Tobacco

Sex and Gender-based Analysis of this topic

Definition
Overall smoking rates are decreasing in Canada but rates are not decreasing as fast among women as among men [1]. According to data from the 2007 Canadian Tobacco Use Monitoring Survey, 16.5% of women and 20.8% of men (aged 15 and older) were current smokers. In 2010, 13% of Canadian women (12 years and older) reported being daily smokers [2]. Historically, men have usually smoked more than women; however a higher proportion of young women aged 18-19 smoke compared to young men (24.4% versus 22.2%, respectively). In Canada, girls are also starting to smoke at a younger age compared to boys [3]. It is important to note that most smoking statistics only focus on cigarettes, often ignoring other forms of tobacco use, such as chewing tobacco, water pipes, bidis, chutta, betel nut, and snus or snuff, all of which have unique patterns of use by women around the world.
 
 
Sex Issues
Evidence suggests that due to biological differences, girls and women may be more affected by smoking and smoke exposure than boys and men and therefore be at a greater risk of developing diseases such as chronic obstructive pulmonary disease (COPD), lung cancer, and breast cancer [4]. As well, smoking may have detrimental effects on women’s reproductive function including decreased fertility and early menopause [5] and researchers have found links between smoking and both cervical cancer and breast cancer [6].
 
 
Gender Issues
Gendered patterns of tobacco use influence when and how women smoke or are exposed to tobacco smoke. Females start smoking at an earlier age than males and are thus exposed to tobacco for longer periods of time [2]. Adolescent girls often report that they started smoking because of curiosity or to deal with stress. Girls may be more influenced by the tobacco use of their friends and family compared to boys, likely due to the nature of close adolescent female friendships [7]. Many women report smoking in order to reduce stress, which explains why some women experience more withdrawal symptoms and are less successful when trying to quit. Fear of weight gain is also a barrier for many women to stop smoking [7], as women encounter tobacco marketing which brand cigarettes as a means to achieve cultural ideals of thinness [8].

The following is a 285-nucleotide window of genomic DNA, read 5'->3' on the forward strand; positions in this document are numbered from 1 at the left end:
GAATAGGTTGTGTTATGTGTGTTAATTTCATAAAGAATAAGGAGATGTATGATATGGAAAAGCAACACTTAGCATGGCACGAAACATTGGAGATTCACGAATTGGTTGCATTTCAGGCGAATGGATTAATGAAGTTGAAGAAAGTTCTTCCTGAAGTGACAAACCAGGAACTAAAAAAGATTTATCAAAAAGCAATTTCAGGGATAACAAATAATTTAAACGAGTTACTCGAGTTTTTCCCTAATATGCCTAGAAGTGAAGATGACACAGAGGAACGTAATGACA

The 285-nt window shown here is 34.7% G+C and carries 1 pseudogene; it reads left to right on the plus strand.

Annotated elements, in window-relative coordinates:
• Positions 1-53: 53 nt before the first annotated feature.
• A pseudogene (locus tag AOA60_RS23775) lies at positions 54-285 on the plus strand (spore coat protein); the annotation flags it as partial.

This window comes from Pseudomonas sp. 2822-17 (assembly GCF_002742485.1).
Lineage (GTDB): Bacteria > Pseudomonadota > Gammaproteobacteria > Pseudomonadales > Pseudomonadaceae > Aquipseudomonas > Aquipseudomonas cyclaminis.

Diversity
Current Canadian smokers often occupy a marginalized social position in relation to age, socioeconomic status, Aboriginal status, sexual orientation, and/or experiences such as trauma, mental illness, and use of other substances [1, 6]. In all of these situations, attention to specific women’s issues is warranted. For example, smoking rates among 20-24 year old women are 20%; 13% of whom are daily smokers. On average, female daily smokers (25 years and older) consume 13.1 cigarettes per day [9]. Younger girls (15-17 years old) smoke on average fewer cigarettes per day (11.2 cigarettes). Among women, females aged 45-54 years smoke the most cigarettes (14.7 cigarettes) [10]. Despite the cost, smoking in Canada is often associated with low income and low levels of education and unemployment. Low-income women report that smoking is an escape from the stressful realities of their lives, such as childcare, household, and work responsibilities [7].